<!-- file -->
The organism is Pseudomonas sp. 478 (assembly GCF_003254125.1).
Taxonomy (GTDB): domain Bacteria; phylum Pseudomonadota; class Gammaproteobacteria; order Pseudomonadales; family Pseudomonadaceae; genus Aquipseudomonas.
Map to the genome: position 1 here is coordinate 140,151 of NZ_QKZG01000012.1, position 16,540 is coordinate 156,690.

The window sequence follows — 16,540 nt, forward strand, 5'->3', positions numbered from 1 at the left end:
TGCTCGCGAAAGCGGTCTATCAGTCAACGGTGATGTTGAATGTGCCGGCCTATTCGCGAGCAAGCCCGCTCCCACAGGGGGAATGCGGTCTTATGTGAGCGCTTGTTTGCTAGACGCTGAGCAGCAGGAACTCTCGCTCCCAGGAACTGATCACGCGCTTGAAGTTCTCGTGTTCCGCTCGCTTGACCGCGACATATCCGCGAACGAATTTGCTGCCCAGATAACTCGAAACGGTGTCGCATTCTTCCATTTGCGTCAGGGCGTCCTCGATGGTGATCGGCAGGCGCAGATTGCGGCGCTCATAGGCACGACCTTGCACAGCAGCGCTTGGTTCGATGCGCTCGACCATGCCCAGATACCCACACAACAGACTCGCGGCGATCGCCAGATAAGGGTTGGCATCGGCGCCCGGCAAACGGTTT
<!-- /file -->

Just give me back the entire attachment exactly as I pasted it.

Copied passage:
The organism is Pseudomonas sp. 478 (assembly GCF_003254125.1).
Taxonomy (GTDB): domain Bacteria; phylum Pseudomonadota; class Gammaproteobacteria; order Pseudomonadales; family Pseudomonadaceae; genus Aquipseudomonas.
Map to the genome: position 1 here is coordinate 140,151 of NZ_QKZG01000012.1, position 16,540 is coordinate 156,690.

The window sequence follows — 16,540 nt, forward strand, 5'->3', positions numbered from 1 at the left end:
TGCTCGCGAAAGCGGTCTATCAGTCAACGGTGATGTTGAATGTGCCGGCCTATTCGCGAGCAAGCCCGCTCCCACAGGGGGAATGCGGTCTTATGTGAGCGCTTGTTTGCTAGACGCTGAGCAGCAGGAACTCTCGCTCCCAGGAACTGATCACGCGCTTGAAGTTCTCGTGTTCCGCTCGCTTGACCGCGACATATCCGCGAACGAATTTGCTGCCCAGATAACTCGAAACGGTGTCGCATTCTTCCATTTGCGTCAGGGCGTCCTCGATGGTGATCGGCAGGCGCAGATTGCGGCGCTCATAGGCACGACCTTGCACAGCAGCGCTTGGTTCGATGCGCTCGACCATGCCCAGATACCCACACAACAGACTCGCGGCGATCGCCAGATAAGGGTTGGCATCGGCGCCCGGCAAACGGTTT